The NLP Pattern of the Month:

Creating a "We-Field":
Evolving a Shared Resource (A "We-Source") Through Somatic Syntax

The following 'Generative NLP' process was first developed by Robert Dilts (GTC, London, 1998). Further refinements were added by he and Robert McDonald for the Group Mind, Team Spirit seminar. The purpose of this process is to share and enhance the experience of resourceful states by exploring them from different perceptual positions. The process produces the experience of fourth position through the co-creation of "a felt sense of sameness" between people that is explicitly derived from being in the other three perceptual positions. The process incorporates principles of spatial sorting, psychogeography and Somatic Syntax.

To be done initially in pairs.

  1. Identify a recent resourceful experience. Associated in your own first position (seeing through your eyes, feeling your feelings and hearing the world around you), explore the movement associated with that resourceful feeling and experience.

  2. Facing your partner, demonstrate that movement to him or her, and, staying in your own first position, watch the movement of your partner. From your own perspective, imitate the movement of your partner.

  3. Now, switch places and "step into the shoes of" (go to second position with) your partner. Make your partner's movement "as if" you actually were that person. Notice how you experience the movement differently.

  4. Go to an observer position (third position) and sense the similarities and differences between your partner's movement and resource, and your own.

  5. Return to your own first position. Turn so that you and your partner are standing side by side. Begin to make your initial resource movement once again. At the same time, your partner is to start making his or her movement. Together with your partner, make slight incremental adjustments in your movements until you find a common movement that blends your two resource states and movements into a fourth position, or "we-field," that represents the integration of both of you.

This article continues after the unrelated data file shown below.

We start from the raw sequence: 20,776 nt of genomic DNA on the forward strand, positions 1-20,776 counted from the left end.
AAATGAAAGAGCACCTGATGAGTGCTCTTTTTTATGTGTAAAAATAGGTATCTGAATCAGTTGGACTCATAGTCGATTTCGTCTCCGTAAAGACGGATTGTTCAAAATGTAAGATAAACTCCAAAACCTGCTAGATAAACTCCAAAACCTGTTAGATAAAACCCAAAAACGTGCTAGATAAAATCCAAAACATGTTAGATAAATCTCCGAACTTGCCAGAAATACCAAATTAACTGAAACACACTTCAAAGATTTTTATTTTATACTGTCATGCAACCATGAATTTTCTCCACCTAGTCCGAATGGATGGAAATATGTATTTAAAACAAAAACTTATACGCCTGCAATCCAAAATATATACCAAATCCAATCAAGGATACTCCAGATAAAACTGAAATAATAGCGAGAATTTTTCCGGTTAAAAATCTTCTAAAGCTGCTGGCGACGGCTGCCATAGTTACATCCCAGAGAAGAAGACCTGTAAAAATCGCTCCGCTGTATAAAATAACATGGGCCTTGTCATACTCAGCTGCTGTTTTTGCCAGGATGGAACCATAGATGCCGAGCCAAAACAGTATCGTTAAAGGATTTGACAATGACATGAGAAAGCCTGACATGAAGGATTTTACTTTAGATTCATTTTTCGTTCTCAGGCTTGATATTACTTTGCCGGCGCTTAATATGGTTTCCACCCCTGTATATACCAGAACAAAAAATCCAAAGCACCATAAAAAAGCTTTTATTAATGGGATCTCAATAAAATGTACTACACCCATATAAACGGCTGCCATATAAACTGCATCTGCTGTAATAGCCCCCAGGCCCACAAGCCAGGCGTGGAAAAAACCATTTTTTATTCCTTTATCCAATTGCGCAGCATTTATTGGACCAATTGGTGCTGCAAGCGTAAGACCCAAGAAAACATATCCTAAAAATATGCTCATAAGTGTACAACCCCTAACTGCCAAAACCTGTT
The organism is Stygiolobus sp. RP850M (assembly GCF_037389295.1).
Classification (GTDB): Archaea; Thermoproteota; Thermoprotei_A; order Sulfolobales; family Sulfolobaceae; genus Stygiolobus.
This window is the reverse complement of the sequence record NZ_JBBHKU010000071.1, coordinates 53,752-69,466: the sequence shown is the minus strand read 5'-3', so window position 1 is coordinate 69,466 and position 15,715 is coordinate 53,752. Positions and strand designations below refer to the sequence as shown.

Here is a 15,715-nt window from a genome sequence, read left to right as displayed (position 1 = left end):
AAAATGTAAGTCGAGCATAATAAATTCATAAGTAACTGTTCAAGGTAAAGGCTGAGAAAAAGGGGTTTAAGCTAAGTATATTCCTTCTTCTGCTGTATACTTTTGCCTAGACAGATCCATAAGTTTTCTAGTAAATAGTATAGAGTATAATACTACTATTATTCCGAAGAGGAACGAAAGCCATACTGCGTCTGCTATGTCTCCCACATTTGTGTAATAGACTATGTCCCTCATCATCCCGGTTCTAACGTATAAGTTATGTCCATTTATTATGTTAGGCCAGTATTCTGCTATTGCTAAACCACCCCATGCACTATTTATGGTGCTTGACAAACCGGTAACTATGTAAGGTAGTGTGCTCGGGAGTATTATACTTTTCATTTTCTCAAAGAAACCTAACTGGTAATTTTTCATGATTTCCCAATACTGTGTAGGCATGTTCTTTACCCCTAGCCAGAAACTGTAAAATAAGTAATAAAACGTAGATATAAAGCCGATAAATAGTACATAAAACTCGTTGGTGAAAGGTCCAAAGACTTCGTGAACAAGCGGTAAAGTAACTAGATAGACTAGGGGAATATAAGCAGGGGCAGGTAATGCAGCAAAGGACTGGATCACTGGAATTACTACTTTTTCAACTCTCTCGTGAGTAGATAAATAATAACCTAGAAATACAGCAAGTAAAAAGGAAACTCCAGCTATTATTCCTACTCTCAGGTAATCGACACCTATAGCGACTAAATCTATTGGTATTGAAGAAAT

6. As a pair, find another pair and repeat this same process; this time using the movement you created together as a couple. Then repeat it again in foursomes, etc., until you have found a common movement for the whole group.

Another variation of this process in a group (say of seven) would be for each person in the group to make his or her own resource movement, one at a time. While that person is making the movement, the rest of the group goes to "second position" taking on the movement themselves. When all group members have demonstrated their movements, the group members begin to first individually make their movements, incrementally changing them and blending them into a "group resource" movement.

This process demonstrates the generative aspects of perceptual positions (and in particular fourth position), preserving Bateson's notion of characterological adjectives and the creation of a "larger mind" as a function of the interactions between two or more others. Bateson provides the example of the dog and gibbon at play who create activities that are neither exclusively "dog" behaviors or "gibbon" behaviors, but "gibbon-dog" behaviors. The fourth "dog-gibbon" position emerges naturally out of their interaction. Thus, such a fourth position is, in Bateson's terms, "immanent" in the interaction between the dog and gibbon, rather than being some sort of "transcendent" awareness.

Also see the Article of the Month or the Archives if you are interested in checking out NLP in more depth.

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